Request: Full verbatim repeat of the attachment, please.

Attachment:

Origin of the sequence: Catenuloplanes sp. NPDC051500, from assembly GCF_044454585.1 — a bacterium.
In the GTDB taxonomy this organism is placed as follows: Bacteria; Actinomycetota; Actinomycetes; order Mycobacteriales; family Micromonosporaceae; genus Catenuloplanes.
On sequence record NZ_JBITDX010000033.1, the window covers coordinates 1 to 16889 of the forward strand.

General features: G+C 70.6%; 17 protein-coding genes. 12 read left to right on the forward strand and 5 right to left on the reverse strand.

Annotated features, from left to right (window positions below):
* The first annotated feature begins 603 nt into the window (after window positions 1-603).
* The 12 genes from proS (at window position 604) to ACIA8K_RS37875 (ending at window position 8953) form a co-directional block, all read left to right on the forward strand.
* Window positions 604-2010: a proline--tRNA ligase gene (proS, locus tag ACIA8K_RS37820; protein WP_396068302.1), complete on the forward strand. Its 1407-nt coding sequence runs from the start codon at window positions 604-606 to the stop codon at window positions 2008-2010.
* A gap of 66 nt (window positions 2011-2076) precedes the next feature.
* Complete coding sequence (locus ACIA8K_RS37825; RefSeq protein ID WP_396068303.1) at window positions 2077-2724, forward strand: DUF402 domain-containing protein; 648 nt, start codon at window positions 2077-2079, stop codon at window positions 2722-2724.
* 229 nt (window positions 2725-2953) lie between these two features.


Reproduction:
Origin of the sequence: Catenuloplanes sp. NPDC051500, from assembly GCF_044454585.1 — a bacterium.
In the GTDB taxonomy this organism is placed as follows: Bacteria; Actinomycetota; Actinomycetes; order Mycobacteriales; family Micromonosporaceae; genus Catenuloplanes.
On sequence record NZ_JBITDX010000033.1, the window covers coordinates 1 to 16889 of the forward strand.

General features: G+C 70.6%; 17 protein-coding genes. 12 read left to right on the forward strand and 5 right to left on the reverse strand.

Annotated features, from left to right (window positions below):
* The first annotated feature begins 603 nt into the window (after window positions 1-603).
* The 12 genes from proS (at window position 604) to ACIA8K_RS37875 (ending at window position 8953) form a co-directional block, all read left to right on the forward strand.
* Window positions 604-2010: a proline--tRNA ligase gene (proS, locus tag ACIA8K_RS37820; protein WP_396068302.1), complete on the forward strand. Its 1407-nt coding sequence runs from the start codon at window positions 604-606 to the stop codon at window positions 2008-2010.
* A gap of 66 nt (window positions 2011-2076) precedes the next feature.
* Complete coding sequence (locus ACIA8K_RS37825; RefSeq protein ID WP_396068303.1) at window positions 2077-2724, forward strand: DUF402 domain-containing protein; 648 nt, start codon at window positions 2077-2079, stop codon at window positions 2722-2724.
* 229 nt (window positions 2725-2953) lie between these two features.